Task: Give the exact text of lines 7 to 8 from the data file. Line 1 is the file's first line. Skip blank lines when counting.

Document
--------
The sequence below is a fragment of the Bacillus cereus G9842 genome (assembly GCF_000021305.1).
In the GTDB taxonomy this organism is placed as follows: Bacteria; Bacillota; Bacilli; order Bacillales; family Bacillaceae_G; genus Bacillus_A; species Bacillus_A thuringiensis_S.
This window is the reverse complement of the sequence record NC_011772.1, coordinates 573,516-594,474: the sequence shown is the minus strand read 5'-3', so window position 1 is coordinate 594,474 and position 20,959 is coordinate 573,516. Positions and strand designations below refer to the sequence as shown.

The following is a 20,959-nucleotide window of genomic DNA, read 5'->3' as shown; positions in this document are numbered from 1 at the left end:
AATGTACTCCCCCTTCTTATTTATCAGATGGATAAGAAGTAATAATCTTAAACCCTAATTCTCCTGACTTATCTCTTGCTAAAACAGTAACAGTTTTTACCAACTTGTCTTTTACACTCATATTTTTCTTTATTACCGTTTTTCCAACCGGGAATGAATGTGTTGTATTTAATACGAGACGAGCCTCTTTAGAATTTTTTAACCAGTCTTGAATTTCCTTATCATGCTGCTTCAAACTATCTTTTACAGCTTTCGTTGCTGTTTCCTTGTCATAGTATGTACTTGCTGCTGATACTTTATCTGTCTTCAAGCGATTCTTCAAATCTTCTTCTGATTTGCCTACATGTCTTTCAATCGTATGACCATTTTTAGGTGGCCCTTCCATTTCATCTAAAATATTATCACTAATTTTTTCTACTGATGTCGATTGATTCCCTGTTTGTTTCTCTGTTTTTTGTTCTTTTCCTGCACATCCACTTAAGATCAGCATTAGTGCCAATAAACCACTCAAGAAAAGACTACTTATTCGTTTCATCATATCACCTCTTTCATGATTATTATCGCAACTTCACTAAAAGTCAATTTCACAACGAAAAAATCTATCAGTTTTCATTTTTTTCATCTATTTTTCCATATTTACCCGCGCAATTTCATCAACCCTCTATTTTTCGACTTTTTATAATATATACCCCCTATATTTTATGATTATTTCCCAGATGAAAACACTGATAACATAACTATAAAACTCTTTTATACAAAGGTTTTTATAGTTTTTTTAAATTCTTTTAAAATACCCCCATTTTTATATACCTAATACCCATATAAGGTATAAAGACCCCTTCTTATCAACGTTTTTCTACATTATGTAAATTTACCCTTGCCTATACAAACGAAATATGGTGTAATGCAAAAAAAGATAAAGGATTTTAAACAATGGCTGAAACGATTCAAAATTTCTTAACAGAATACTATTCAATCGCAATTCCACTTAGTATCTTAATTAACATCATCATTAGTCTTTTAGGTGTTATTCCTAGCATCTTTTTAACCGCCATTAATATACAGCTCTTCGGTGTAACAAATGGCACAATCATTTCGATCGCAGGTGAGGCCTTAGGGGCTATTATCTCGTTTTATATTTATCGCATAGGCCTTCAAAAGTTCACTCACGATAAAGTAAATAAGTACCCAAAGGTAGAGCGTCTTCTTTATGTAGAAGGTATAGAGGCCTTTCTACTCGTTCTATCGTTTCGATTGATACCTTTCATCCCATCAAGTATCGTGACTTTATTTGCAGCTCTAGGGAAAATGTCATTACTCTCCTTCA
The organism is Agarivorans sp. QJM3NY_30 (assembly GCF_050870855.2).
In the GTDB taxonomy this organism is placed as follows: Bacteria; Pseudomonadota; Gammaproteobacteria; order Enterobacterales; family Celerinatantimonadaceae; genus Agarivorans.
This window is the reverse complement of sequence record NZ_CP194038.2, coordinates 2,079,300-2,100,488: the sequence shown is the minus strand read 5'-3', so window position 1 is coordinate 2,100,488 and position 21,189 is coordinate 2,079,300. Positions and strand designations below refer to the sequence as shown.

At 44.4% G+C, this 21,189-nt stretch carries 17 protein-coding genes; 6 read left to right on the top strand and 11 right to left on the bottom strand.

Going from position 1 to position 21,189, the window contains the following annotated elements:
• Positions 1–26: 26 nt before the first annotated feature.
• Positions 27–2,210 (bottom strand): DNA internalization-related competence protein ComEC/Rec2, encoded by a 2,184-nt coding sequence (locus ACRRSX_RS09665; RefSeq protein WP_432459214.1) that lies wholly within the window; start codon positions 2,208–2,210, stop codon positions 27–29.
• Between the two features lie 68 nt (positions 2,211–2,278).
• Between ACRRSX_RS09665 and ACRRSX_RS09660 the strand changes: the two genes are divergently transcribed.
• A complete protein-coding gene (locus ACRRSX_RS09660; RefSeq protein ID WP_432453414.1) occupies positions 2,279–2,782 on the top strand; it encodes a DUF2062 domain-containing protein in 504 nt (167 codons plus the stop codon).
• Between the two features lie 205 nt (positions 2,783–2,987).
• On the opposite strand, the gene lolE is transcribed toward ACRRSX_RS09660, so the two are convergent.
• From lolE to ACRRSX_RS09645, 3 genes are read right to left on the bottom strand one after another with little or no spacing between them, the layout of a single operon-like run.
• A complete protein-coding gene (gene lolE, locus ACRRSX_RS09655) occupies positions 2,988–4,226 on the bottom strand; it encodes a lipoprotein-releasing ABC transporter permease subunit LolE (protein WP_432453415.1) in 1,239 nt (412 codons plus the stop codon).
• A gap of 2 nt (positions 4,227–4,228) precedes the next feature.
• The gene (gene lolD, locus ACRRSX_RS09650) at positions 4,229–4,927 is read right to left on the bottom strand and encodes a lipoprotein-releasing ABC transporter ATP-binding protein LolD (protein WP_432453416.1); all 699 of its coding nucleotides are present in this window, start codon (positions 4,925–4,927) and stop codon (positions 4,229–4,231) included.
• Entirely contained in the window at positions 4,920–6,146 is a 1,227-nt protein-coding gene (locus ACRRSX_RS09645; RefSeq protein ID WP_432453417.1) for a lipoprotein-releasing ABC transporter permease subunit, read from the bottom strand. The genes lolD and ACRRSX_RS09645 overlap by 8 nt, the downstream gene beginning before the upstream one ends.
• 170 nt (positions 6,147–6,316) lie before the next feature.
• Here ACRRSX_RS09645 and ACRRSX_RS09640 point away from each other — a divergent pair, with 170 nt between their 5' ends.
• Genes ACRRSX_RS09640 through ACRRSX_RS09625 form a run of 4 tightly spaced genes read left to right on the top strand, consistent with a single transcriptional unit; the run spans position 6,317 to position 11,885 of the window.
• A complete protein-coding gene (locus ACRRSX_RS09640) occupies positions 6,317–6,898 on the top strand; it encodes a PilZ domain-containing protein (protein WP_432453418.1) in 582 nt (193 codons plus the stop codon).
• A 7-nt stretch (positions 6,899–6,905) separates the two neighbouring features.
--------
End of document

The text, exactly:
In the GTDB taxonomy this organism is placed as follows: Bacteria; Pseudomonadota; Gammaproteobacteria; order Enterobacterales; family Celerinatantimonadaceae; genus Agarivorans.
This window is the reverse complement of sequence record NZ_CP194038.2, coordinates 2,079,300-2,100,488: the sequence shown is the minus strand read 5'-3', so window position 1 is coordinate 2,100,488 and position 21,189 is coordinate 2,079,300. Positions and strand designations below refer to the sequence as shown.